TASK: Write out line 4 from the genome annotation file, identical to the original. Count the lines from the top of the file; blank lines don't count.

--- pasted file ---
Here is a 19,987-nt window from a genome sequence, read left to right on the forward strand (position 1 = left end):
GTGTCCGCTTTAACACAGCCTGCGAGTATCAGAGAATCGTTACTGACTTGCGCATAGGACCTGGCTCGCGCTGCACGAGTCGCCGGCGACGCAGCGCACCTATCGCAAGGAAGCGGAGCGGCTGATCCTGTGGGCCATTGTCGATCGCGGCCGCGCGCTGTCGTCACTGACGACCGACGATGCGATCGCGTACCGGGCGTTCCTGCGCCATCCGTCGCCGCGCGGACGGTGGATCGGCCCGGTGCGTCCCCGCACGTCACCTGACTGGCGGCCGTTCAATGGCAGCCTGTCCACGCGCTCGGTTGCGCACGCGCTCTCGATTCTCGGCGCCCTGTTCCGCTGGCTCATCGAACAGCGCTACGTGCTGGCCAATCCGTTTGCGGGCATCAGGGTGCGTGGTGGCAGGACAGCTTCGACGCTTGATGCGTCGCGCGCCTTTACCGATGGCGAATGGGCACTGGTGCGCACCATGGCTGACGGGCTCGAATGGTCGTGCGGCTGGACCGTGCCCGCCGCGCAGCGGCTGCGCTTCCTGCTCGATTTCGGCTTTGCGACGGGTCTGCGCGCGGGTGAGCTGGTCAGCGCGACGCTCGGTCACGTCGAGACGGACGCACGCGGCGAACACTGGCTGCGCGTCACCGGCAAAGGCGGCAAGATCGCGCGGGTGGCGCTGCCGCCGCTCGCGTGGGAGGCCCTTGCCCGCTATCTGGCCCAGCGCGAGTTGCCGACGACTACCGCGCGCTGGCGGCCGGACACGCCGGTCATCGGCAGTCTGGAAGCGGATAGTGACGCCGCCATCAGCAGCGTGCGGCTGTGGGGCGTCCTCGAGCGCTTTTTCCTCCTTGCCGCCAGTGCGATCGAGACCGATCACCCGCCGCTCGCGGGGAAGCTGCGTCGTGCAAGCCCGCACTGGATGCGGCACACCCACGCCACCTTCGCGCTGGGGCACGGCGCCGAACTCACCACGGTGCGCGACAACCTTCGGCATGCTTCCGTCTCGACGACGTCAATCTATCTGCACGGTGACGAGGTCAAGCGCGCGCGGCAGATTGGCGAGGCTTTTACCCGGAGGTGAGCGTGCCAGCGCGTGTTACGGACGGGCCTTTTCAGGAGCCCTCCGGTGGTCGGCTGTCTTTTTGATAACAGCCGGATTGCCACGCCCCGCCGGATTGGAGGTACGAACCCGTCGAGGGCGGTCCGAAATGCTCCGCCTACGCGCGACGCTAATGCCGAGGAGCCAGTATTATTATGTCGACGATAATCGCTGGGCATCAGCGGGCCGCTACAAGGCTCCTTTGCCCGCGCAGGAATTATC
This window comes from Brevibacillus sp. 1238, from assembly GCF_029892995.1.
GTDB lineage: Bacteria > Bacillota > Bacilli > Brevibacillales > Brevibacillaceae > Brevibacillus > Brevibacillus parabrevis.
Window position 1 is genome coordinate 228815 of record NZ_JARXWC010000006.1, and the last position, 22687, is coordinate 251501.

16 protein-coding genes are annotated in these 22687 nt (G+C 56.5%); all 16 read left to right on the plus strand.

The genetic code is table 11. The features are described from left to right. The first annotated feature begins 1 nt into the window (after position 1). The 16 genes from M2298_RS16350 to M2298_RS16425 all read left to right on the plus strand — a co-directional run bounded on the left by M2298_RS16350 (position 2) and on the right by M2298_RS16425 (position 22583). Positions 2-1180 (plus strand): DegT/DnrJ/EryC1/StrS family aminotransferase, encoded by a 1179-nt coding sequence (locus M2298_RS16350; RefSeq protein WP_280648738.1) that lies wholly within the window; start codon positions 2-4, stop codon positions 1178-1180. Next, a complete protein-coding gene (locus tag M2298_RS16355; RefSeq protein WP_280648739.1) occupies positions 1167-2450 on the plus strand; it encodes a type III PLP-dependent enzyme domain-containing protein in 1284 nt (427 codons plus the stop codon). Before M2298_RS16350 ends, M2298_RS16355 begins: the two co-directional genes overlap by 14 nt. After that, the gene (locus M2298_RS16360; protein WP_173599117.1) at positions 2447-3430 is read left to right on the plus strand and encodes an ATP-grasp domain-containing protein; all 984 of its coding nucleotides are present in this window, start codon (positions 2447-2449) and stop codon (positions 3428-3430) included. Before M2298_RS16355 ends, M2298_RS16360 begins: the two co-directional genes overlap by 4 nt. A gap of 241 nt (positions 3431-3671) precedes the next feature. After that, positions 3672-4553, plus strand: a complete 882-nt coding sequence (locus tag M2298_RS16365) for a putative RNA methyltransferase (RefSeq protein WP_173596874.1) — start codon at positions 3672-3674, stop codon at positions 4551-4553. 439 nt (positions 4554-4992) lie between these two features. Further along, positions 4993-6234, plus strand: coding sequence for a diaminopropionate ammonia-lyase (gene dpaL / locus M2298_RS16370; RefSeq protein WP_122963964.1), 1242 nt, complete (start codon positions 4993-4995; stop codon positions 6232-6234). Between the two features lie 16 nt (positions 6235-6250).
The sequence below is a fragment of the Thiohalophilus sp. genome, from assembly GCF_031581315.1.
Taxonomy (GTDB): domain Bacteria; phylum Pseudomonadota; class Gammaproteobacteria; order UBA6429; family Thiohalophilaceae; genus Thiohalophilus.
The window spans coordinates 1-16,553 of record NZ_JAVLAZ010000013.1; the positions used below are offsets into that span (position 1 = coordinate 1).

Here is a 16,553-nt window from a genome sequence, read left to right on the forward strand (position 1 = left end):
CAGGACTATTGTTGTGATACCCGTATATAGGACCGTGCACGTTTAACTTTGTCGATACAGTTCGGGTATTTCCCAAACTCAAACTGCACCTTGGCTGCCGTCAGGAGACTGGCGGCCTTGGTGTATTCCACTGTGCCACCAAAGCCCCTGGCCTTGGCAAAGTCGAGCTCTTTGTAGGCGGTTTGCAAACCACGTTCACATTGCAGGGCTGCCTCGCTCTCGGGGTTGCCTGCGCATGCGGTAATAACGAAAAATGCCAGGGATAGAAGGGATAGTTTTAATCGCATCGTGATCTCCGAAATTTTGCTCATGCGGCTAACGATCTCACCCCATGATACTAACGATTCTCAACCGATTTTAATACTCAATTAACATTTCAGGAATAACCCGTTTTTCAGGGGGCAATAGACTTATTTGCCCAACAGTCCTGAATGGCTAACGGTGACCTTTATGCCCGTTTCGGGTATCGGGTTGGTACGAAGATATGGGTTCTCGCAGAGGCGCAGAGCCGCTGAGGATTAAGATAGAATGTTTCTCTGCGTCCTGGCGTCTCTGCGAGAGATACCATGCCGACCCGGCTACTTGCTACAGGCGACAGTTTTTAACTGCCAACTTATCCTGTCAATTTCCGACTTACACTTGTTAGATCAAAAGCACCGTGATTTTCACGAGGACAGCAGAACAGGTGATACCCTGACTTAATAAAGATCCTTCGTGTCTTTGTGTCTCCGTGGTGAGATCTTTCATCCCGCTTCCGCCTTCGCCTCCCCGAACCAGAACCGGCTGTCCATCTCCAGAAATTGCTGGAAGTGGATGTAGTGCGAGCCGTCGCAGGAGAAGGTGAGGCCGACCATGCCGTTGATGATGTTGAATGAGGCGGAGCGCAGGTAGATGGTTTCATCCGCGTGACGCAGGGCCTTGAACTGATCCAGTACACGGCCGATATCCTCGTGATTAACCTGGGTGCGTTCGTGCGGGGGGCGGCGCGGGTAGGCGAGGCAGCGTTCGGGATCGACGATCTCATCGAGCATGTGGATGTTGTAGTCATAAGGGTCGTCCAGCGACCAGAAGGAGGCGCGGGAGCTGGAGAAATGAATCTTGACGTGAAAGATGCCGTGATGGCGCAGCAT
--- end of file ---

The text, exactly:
GTDB lineage: Bacteria > Bacillota > Bacilli > Brevibacillales > Brevibacillaceae > Brevibacillus > Brevibacillus parabrevis.